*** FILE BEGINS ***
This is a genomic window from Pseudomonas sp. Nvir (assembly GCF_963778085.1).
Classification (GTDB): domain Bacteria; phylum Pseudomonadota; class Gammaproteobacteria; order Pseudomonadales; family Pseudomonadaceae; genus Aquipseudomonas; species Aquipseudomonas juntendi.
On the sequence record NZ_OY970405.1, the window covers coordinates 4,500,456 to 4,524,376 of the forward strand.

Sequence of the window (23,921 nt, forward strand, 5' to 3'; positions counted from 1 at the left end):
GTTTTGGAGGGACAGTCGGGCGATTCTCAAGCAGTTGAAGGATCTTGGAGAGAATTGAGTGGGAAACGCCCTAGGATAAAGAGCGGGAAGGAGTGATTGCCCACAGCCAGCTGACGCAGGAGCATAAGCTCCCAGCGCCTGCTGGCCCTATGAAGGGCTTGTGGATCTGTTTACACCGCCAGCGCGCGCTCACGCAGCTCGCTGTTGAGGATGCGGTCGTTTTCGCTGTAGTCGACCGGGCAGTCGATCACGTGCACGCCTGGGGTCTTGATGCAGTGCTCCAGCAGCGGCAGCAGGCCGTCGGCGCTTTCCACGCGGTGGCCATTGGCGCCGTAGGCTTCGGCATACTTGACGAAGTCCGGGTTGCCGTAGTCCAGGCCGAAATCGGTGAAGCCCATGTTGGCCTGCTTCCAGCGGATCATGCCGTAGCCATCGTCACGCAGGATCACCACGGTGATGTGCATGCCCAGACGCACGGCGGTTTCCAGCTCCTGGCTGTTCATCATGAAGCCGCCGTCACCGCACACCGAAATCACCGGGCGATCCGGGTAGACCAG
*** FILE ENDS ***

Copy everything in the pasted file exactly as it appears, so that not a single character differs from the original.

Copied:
This is a genomic window from Pseudomonas sp. Nvir (assembly GCF_963778085.1).
Classification (GTDB): domain Bacteria; phylum Pseudomonadota; class Gammaproteobacteria; order Pseudomonadales; family Pseudomonadaceae; genus Aquipseudomonas; species Aquipseudomonas juntendi.
On the sequence record NZ_OY970405.1, the window covers coordinates 4,500,456 to 4,524,376 of the forward strand.

Sequence of the window (23,921 nt, forward strand, 5' to 3'; positions counted from 1 at the left end):
GTTTTGGAGGGACAGTCGGGCGATTCTCAAGCAGTTGAAGGATCTTGGAGAGAATTGAGTGGGAAACGCCCTAGGATAAAGAGCGGGAAGGAGTGATTGCCCACAGCCAGCTGACGCAGGAGCATAAGCTCCCAGCGCCTGCTGGCCCTATGAAGGGCTTGTGGATCTGTTTACACCGCCAGCGCGCGCTCACGCAGCTCGCTGTTGAGGATGCGGTCGTTTTCGCTGTAGTCGACCGGGCAGTCGATCACGTGCACGCCTGGGGTCTTGATGCAGTGCTCCAGCAGCGGCAGCAGGCCGTCGGCGCTTTCCACGCGGTGGCCATTGGCGCCGTAGGCTTCGGCATACTTGACGAAGTCCGGGTTGCCGTAGTCCAGGCCGAAATCGGTGAAGCCCATGTTGGCCTGCTTCCAGCGGATCATGCCGTAGCCATCGTCACGCAGGATCACCACGGTGATGTGCATGCCCAGACGCACGGCGGTTTCCAGCTCCTGGCTGTTCATCATGAAGCCGCCGTCACCGCACACCGAAATCACCGGGCGATCCGGGTAGACCAG